Fri Jan 12, 2018

If you like your singer/songwriter records to be raw, pure and rich in honest pure emotion then James Leblanc’s new release 'Nature of the Beast' is a must have for your music library. James combines the social conscience and primal messages of Steve Earle, the flair of Townes Van Zandt and the poetry of Guy Clark while still keeping it distinctly James Leblanc.

Even if you haven’t heard the name James Leblanc you’ve heard his songs, having racked up sales of over 25 million records with artists recording his tunes. The best known so far would be “Modern Day Bonnie and Clyde” by Travis Tritt although with a song on the new Tim McGraw /Faith Hill album that could change. Songs by Jason Aldean, “Relentless” and Gary Allen “Learning How To Bend” add to the list.

'Nature of the Beast' is Leblanc’s first effort in a decade and was worth the wait. I was fortunate to meet James when I recorded recently in Muscles Shoals at the Nutthouse Studio and James was the session guitarist. And the Nutthouse is where James, a Shreveport Louisiana native living in the Shoals area, recorded 'Nature of the Beast' with fellow Louisiana native, Grammy Winner Jimmy Nutt along with Muscle Shoals Rhythm Section bassist David Hood and James’ son Dylan and partner Angela Hacker. Of the 12 tracks, all but two written or co-written by LeBlanc with exceptions being “Answers” written by James’ son Dylan and “Beans” the old chestnut from Shel Silverstein.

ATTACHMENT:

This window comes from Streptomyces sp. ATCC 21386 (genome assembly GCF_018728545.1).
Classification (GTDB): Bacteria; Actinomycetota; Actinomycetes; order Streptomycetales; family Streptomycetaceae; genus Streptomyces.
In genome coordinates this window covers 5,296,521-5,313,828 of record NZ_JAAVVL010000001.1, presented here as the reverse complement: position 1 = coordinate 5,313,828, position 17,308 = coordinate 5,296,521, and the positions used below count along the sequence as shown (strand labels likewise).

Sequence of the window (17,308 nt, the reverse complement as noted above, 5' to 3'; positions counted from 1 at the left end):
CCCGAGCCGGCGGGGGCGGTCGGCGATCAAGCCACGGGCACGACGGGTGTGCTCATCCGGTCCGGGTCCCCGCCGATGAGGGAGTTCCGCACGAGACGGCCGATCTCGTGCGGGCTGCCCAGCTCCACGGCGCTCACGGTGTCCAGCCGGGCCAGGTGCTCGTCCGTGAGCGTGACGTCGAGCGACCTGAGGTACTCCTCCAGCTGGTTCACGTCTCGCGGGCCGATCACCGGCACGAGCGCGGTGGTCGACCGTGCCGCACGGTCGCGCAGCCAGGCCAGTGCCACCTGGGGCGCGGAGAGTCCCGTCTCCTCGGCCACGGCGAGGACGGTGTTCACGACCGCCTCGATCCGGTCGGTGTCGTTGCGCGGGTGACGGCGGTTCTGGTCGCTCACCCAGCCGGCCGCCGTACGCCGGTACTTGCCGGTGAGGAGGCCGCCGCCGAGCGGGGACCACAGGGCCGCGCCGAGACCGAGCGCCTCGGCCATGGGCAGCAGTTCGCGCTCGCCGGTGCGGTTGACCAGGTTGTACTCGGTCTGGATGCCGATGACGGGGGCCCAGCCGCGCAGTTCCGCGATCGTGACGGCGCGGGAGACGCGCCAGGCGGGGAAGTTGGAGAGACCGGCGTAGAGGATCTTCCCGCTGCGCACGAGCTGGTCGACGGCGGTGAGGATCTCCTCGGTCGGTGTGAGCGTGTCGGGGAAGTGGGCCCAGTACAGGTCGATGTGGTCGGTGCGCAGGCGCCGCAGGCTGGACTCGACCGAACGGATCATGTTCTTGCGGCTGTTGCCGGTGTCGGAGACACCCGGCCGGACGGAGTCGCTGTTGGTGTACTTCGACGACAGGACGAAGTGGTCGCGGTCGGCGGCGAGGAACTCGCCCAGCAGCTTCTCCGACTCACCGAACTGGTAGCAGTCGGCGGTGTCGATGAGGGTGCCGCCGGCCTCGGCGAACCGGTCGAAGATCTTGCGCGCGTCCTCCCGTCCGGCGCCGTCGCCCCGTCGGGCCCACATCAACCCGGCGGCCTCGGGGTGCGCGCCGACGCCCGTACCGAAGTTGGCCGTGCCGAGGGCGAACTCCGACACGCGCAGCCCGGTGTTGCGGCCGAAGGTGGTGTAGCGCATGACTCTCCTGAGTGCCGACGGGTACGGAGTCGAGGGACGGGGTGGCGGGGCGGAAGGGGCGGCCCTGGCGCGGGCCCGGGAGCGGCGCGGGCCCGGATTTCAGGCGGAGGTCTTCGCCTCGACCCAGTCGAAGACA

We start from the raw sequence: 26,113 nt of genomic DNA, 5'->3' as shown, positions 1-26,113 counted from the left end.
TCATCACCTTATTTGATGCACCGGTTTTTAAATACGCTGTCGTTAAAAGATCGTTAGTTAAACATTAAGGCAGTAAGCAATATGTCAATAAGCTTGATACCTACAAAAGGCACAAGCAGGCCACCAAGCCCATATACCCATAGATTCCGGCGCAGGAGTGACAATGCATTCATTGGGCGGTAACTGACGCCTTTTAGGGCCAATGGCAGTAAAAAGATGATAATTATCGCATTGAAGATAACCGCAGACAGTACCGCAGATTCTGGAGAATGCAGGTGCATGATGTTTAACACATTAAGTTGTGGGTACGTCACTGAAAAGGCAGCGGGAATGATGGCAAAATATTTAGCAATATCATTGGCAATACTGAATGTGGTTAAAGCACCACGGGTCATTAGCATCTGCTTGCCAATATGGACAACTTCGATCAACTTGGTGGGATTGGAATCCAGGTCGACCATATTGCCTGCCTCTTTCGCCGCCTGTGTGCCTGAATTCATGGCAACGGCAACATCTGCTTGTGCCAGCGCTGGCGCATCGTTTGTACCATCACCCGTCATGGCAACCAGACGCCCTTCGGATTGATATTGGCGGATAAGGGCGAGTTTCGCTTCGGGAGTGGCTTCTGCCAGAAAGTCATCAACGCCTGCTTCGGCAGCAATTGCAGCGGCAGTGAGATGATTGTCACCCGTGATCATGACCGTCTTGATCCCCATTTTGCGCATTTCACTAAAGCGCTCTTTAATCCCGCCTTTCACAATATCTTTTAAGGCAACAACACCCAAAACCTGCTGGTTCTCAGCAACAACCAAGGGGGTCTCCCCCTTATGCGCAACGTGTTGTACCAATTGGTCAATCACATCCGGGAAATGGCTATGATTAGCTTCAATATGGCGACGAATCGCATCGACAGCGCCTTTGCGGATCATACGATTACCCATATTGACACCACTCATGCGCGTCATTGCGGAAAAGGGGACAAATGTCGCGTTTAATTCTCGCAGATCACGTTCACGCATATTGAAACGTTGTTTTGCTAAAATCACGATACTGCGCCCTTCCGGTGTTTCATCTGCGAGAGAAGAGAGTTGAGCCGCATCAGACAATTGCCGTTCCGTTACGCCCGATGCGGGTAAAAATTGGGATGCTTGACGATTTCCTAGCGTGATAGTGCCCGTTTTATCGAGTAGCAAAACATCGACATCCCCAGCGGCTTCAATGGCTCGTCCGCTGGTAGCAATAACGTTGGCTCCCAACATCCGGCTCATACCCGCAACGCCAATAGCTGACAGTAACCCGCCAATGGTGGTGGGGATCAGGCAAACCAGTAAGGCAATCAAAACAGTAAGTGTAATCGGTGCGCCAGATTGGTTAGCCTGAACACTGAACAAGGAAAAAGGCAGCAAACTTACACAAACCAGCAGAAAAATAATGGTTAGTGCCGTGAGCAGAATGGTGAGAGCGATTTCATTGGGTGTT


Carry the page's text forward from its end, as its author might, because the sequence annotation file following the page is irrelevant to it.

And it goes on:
The album starts with the title track "Nature of the Beast", a story of a man’s struggle with demons and family history ‘there’s a man in this boy who doesn’t want to grow up. I go out of my way just to get myself stuck.’ Followed by the powerful "Mean Right Hand".Pretty much self-explanatory, the next cut "My Middle Name" is a tale of perpetual bad relationships, doomed before they begin.

James LeblancThe next track is my personal favorite, one I can put on repeat. "Yankee Bank’" is reminiscent of Robbie Robertson and The Band. Great song that is more a painted picture than a written word story. Takes me to that time in history."Bottom of This’" is a good country song in lyric and melody with a great image of a “whiskey mist.”

"Answers" is almost SoCal in tone and feel. Very Eagles-like. Great tune. "I Ain’t Easy To Love" is another highlight, the loping track with stellar vocals by Leblanc and Angela Hacker imprint the message firmly and squarely in your heart and mind.

"Nothing But Smoke" allows Leblanc to stretch his country vocal muscles, a 2 AM closing time song. You can almost hear the bartender yelling at the end of the song “Closing time. I don’t care where you go but you can’t stay here.”

"Anchor". “If I’m an anchor now don’t let me weigh you down set your sails and sail away.” Another gem.

"4885" is a moving homage to James’ childhood home in Shreveport. Says James, “4885 Dixie Garden Drive in Shreveport, Louisiana. Where I was born and raised. Mama still lives there.” Another one of those songs that is as much a painting as a song. “It’s three thirty in the morning and I’m writing this down warm as toast and the only sound is silence at 4885.”

"Coming Of Age". A right of passage song “radio turned down and the windows fogged up writing our names in the book of love. On a brand new page, coming of age.” The album closes with an old Shel Silverstein classic "Beans’", "after you’ve been having steak for a long time beans, beans taste fine.”

"Nature of the Beast" is one of those albums that comes along only every once in a while. If you want to enrich your music collection than I highly recommend adding James Leblanc to your collection.

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Nature of the Beast James Leblanc